"Sure—kind of waggle up and down. About two miles this side of Flannigan's?"


"Huh!" Conyers jerked a thumb at his horses. "They'll do the same at that bend—fierce. I never whale them for it; guess they were whaled there for something once. Goin' along light with them I sometimes wish I was carrying a jag on the wagon to stop a team of six, let alone two."

Bill merely nodded, but his face was full of thought.

"Sure," said Conyers. "I always begin a-talkin' comforting to them a bit ahaid. As a matter of fact, I don't like the place myself."

"Neither do I," answered Bill, and nodded again. For some reason, he seemed to see Flannigan again, and that drab barroom, with the mocking checkerboard in the corner, the disconsolate, rejected, dejected, inviting, and repellent checkerboard.

"Well, guess I'd better be pulling out," said Conyers—and did so, toward Midway, while Bill hauled onto the road once more and continued his joggle and swing to Spring Lake.

But what Conyers had said about his horses getting restive at that place two miles above Flannigan's stayed with Bill, and brought him back to the depression that he had generally left far behind by this time. It struck him that the whole way was oppressive—the quiet, hushed forest, the winding, muffled road, grim and terrible, as if something queer might happen anywhere. He was in a mood to quit the job and pull out for a brighter bit of country, more open, more colored; but anon the mood departed.

"Something at that bend, I guess, is unpleasant for horses," he thought.

He did not admit that it was particularly unpleasant for at least one human being—namely Bill Davies. An open-air man, he felt, without being consciously introspective.


It happened that on his return trip from Spring Lake to Ridge he had occasion to walk that bit of road alone, not even in the company of horses. With the end of the sunset he had come to the place the horses did not like, wrestled with them, coaxed them, and had just sighted, from the hillside, the camping ground at Midway when he noticed that there had happened to him what had never happened before: his big sack of feed, from which he filled the nose bags of his hefty Montanas, had joggled off.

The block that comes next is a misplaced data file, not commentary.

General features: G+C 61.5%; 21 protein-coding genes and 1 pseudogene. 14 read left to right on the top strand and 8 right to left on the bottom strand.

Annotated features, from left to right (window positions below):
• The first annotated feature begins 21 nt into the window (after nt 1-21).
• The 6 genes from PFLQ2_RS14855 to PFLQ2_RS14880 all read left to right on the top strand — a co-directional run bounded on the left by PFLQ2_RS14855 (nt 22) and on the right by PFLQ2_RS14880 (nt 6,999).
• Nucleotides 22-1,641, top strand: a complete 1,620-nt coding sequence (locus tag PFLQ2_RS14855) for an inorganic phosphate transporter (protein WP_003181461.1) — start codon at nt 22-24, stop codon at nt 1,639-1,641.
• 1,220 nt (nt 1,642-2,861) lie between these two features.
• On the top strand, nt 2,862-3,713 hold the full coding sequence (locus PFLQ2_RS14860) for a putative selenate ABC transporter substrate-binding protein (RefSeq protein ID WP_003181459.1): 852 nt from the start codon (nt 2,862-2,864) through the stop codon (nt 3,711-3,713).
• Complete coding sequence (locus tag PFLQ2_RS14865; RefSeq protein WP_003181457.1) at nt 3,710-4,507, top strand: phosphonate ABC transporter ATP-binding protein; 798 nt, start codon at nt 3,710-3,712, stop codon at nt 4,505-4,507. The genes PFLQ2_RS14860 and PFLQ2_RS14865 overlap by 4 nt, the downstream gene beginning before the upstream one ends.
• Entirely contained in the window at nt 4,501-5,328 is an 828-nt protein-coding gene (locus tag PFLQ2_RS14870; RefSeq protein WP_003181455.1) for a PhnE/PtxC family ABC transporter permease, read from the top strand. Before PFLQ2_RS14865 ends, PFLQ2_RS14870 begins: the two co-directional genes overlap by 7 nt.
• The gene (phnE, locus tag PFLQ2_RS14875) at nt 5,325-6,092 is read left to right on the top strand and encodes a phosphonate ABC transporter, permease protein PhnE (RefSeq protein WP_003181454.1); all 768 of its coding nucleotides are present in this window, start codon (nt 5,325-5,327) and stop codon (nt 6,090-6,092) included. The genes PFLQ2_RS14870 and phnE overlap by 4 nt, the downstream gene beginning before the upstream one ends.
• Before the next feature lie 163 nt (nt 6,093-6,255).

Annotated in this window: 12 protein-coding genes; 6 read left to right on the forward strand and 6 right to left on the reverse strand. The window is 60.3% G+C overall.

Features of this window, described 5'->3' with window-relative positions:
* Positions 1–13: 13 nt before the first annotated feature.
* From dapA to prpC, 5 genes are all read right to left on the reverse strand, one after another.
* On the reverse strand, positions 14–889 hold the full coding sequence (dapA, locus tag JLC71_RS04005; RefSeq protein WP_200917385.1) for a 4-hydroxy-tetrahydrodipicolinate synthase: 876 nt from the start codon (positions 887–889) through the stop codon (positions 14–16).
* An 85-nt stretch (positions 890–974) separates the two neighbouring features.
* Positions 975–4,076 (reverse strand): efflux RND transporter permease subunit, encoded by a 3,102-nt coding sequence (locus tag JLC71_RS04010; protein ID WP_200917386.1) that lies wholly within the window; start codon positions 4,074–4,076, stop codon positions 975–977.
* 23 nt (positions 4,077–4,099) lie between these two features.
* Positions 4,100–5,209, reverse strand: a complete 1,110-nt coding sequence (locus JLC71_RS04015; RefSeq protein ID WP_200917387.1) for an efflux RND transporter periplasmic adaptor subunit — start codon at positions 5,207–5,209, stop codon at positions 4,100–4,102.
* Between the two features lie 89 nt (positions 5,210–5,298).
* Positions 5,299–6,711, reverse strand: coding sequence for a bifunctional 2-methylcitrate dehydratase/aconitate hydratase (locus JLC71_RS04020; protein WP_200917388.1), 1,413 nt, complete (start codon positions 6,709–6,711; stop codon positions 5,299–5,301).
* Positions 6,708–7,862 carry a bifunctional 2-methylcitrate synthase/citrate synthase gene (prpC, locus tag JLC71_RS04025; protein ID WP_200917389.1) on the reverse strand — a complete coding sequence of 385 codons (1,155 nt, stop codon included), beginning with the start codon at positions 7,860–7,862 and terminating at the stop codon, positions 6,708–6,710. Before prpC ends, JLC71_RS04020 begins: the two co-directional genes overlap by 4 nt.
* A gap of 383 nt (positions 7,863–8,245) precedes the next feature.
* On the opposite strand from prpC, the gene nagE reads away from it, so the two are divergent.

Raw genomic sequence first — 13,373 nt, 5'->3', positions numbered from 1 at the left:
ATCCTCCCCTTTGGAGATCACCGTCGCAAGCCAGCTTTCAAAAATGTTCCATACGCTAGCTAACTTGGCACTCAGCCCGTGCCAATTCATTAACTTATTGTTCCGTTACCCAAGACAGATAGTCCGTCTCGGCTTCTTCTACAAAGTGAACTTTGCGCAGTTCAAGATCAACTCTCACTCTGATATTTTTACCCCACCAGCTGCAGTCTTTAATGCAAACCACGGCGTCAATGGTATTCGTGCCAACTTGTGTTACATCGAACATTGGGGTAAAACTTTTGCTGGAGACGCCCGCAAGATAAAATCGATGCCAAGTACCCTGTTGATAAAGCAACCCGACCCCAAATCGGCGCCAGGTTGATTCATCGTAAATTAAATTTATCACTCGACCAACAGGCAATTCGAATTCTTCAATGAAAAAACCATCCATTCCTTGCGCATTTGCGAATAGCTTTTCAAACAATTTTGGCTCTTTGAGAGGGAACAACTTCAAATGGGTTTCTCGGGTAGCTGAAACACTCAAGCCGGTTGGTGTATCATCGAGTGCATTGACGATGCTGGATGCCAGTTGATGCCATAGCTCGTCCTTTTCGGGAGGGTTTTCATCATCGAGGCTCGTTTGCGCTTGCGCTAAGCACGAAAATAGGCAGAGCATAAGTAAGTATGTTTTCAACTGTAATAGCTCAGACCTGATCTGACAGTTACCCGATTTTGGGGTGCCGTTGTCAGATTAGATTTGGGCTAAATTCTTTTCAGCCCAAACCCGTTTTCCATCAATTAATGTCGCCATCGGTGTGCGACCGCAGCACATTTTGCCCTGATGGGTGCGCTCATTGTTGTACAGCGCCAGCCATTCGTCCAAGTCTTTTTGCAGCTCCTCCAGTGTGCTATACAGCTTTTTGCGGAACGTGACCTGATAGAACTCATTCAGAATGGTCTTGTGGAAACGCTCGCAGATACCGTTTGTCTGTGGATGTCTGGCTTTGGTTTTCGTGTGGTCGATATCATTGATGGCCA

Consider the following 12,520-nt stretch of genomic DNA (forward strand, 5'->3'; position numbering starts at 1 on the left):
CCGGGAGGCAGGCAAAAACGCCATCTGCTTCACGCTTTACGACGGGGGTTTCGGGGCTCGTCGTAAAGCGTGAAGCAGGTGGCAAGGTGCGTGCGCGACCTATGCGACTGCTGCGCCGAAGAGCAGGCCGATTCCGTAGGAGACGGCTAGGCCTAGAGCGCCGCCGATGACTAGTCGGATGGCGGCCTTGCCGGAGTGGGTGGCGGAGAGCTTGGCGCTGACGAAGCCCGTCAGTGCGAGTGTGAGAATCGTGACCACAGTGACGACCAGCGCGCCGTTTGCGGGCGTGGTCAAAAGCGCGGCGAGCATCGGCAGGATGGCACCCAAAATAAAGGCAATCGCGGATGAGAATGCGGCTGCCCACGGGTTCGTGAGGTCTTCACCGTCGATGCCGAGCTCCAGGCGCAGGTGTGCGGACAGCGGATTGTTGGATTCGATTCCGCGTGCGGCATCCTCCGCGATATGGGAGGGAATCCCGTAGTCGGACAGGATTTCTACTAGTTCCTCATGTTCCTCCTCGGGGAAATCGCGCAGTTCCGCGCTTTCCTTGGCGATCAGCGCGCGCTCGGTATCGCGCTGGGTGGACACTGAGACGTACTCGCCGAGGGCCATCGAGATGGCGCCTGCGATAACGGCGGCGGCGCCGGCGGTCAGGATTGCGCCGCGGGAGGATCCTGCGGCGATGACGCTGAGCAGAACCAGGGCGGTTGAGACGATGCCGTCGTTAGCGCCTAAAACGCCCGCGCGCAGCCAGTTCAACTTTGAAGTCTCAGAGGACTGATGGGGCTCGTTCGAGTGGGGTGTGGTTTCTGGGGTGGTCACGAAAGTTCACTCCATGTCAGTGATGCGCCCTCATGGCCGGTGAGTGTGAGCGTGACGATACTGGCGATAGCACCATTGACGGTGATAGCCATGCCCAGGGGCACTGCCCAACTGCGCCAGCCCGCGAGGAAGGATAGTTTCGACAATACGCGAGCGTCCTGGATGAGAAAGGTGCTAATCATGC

Back went his thoughts over the road, and he guessed he knew where it lay. It had fallen off when he wrestled with the animals at their place of fears and sweats. Well, he would drive down to the meadow and then return for it, for the load was heavy, the horses were tired, and the meadow was in sight. So down he drove to his wonted camp place, and there unhitched. The horses looked round for their nose bags, wondering what had come to their human partner of the road.

"All right," said Bill Davies. "I guess I dropped the grub. There! You stop there; I'll hike back and fetch it."

A plainsman would have spraddled over even a draft horse for that couple of miles' hike back on the road, but Bill, feeling stiff in the limbs after his day on the elevated seat, thought to stretch his legs. Away he went uphill again, the two beasts turning, puzzled, to look after him. He swung off stiffly, but soon fell into a plodding stride, and dissipated his exasperation at himself for having dropped the bag in the exercise of walking to find it.